Decisions, deadlines and “Good Admission Practices”

The Law School Admission Council (LSAC) has long had a Statement of Good Admission and Financial Aid Practices that seeks to guide law schools.  They are not enforceable or binding rules, but merely “principles” designed to “improve the admission and financial aid processes in law schools and to promote fairness and the highest standards of professional conduct for all participants.”  You can find these guidelines in their entirety here.

Because many people have reported to me that they are facing conflicting deadlines from law schools, are still waiting for scholarship decisions from others, and basically having a difficult time making final choices with incomplete information, I wanted to share with you what the the guidelines have to say in this regard.

5. Except under binding early decision plans or for academic terms beginning in the spring or summer, no law school should require an enrollment commitment of any kind to an offer of admission or scholarship prior to April 1. Admitted applicants who have submitted a timely financial aid application should not be required to commit to enroll by having to make a nonrefundable financial commitment until notified of financial aid awards that are within control of the law school.

6. After April 1, except under binding early decision plans, every applicant should be free to accept a new offer from a law school even though a scholarship has been accepted, a deposit has been paid, or a commitment has been made to another school. To provide applicants with an uncoerced choice among various law schools, no excessive nonrefundable deposit should be required solely to maintain a place in the class. Beginning on May 15 of each year, law schools that participate in the Commitment Overlap Service will be provided with information concerning all enrollment commitments to any law school made by those applicants who have indicated an intention to enroll in that school’s entering class. A law school should clearly communicate its policies on multiple enrollment commitments upon admission.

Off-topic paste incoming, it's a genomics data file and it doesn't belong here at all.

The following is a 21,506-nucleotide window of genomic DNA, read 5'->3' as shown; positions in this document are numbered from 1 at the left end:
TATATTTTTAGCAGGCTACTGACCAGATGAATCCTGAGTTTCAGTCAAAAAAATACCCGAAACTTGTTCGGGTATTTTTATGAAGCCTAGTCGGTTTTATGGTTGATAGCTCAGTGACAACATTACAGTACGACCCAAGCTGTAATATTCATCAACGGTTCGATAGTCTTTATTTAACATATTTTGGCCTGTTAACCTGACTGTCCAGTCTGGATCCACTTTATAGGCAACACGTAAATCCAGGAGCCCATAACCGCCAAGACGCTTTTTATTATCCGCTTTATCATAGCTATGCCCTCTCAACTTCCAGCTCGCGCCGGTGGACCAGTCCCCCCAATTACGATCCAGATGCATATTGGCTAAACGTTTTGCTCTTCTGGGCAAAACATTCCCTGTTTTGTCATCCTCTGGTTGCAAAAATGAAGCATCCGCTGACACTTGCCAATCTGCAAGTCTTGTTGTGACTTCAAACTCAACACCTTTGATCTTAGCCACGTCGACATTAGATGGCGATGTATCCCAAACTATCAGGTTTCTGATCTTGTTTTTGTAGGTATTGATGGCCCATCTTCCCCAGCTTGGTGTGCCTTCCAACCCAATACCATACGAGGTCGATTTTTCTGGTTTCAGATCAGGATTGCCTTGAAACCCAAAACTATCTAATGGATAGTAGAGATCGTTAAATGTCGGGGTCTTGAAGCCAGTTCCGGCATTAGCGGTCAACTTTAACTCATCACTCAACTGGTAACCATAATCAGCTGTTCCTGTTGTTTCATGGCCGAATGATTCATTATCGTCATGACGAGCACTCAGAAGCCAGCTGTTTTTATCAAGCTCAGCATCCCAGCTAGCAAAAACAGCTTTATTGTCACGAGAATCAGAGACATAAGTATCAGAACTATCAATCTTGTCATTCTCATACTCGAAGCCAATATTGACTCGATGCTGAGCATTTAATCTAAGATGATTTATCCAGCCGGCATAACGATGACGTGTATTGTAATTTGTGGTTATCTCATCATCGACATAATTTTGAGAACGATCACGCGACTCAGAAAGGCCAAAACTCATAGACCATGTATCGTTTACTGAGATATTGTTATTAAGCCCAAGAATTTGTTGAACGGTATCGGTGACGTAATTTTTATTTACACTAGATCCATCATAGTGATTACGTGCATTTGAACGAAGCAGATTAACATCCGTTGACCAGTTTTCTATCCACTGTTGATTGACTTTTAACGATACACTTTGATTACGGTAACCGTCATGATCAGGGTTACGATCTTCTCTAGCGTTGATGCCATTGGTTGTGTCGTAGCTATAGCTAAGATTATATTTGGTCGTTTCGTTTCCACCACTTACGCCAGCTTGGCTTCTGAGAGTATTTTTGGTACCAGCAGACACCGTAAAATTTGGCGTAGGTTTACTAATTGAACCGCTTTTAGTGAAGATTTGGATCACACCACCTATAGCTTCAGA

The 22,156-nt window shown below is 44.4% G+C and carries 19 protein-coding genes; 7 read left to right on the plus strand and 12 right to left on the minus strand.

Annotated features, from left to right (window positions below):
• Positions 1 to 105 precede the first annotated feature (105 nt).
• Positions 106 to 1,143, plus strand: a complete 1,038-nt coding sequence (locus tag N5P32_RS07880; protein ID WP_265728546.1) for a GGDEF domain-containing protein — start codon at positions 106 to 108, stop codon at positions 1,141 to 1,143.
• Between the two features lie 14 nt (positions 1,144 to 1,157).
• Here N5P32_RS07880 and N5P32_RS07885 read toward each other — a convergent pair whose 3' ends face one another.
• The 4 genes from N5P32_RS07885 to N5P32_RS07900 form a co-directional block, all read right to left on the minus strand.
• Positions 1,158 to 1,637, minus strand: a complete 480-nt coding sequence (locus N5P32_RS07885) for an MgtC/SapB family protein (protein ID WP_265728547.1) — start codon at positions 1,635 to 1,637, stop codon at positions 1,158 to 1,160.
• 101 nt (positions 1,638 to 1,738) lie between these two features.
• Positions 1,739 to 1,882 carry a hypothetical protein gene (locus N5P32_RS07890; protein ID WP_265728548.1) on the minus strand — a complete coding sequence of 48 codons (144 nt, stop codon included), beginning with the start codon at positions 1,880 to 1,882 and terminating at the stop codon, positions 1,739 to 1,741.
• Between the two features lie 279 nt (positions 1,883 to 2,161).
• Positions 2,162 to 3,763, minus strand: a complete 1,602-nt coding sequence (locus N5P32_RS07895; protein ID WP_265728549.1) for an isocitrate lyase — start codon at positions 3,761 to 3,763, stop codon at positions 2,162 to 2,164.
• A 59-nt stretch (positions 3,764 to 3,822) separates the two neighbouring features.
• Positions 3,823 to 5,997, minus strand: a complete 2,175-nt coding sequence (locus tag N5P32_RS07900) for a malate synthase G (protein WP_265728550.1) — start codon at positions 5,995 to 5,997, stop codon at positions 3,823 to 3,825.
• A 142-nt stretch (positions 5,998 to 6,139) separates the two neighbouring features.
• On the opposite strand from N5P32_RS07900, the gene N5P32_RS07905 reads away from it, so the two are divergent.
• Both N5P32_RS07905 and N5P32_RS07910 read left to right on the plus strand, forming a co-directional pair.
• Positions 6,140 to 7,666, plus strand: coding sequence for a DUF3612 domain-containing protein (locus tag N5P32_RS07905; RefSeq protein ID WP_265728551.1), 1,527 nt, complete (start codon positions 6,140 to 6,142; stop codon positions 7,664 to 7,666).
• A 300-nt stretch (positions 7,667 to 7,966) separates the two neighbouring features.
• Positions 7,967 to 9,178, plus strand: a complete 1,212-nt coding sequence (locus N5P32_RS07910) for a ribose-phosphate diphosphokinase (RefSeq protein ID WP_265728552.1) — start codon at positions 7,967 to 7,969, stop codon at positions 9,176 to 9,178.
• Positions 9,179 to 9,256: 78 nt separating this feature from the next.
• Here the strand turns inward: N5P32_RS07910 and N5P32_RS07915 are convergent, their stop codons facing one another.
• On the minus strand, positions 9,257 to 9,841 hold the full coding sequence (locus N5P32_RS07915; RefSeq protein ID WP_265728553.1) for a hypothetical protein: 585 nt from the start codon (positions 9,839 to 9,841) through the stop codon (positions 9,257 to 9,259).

7. Law schools should maintain a waiting list of reasonable length and only for a reasonable length of time.

In the Financial Aid section of the guidelines, they go on to say the following:

When extending institutional scholarship or grant offers the law school should:
1. Establish a fair, coherent, and consistent process in selecting candidates for scholarship awards. It should also disclose if it has a policy or practice in which a candidate may appeal the offer or amount of a scholarship award, as well as the school’s process, procedures, and criteria.

2. Permit applicants to choose among offers of admission, scholarships, grants, and loans without an enrollment commitment of any kind, binding or non-binding, until April 1. Law schools should not require a candidate to make a binding commitment to accept an offer of institutional aid prior to April 1 (except under a bona fide early decision plan). Other than seat or tuition deposits required of all candidates, scholarship and grant recipients should not be required to submit an additional deposit to accept a scholarship or grant.

3. Law schools that have not made institutional financial aid awards (for funds within the control of the law school) by April 1, should not require a nonrefundable financial commitment from applicants who have submitted timely financial aid applications until after such awards are made.

4. Provide clear information about the requirements and/or expectations of aid recipients (e.g., academic or service requirements). In the case of renewable or multi-year scholarships, maintain reasonable eligibility requirements and fully inform candidates, at the time the offer is made, of the criteria he or she must satisfy to maintain or renew eligibility for the institutional aid.

Please keep these guidelines in mind as you make your decisions.  Should you have concerns that any law school is in violation of these guidelines, please remember first that they are not binding or enforceable guidelines.  However, it is in the interests of all law schools to follow these guidelines and demonstrate that they are upholding the highest levels of professional conduct.  In case of actions or statements that appear to be contrary to the guidelines, respectfully raise the issue with the admissions official or dean.  For example: “My understanding of the LSAC Good Practices guidelines is that you shouldn’t ask me for a deposit before you tell me what my financial aid award is.” 

If you have any questions or concerns, please feel free to contact me to discuss your situation and your options.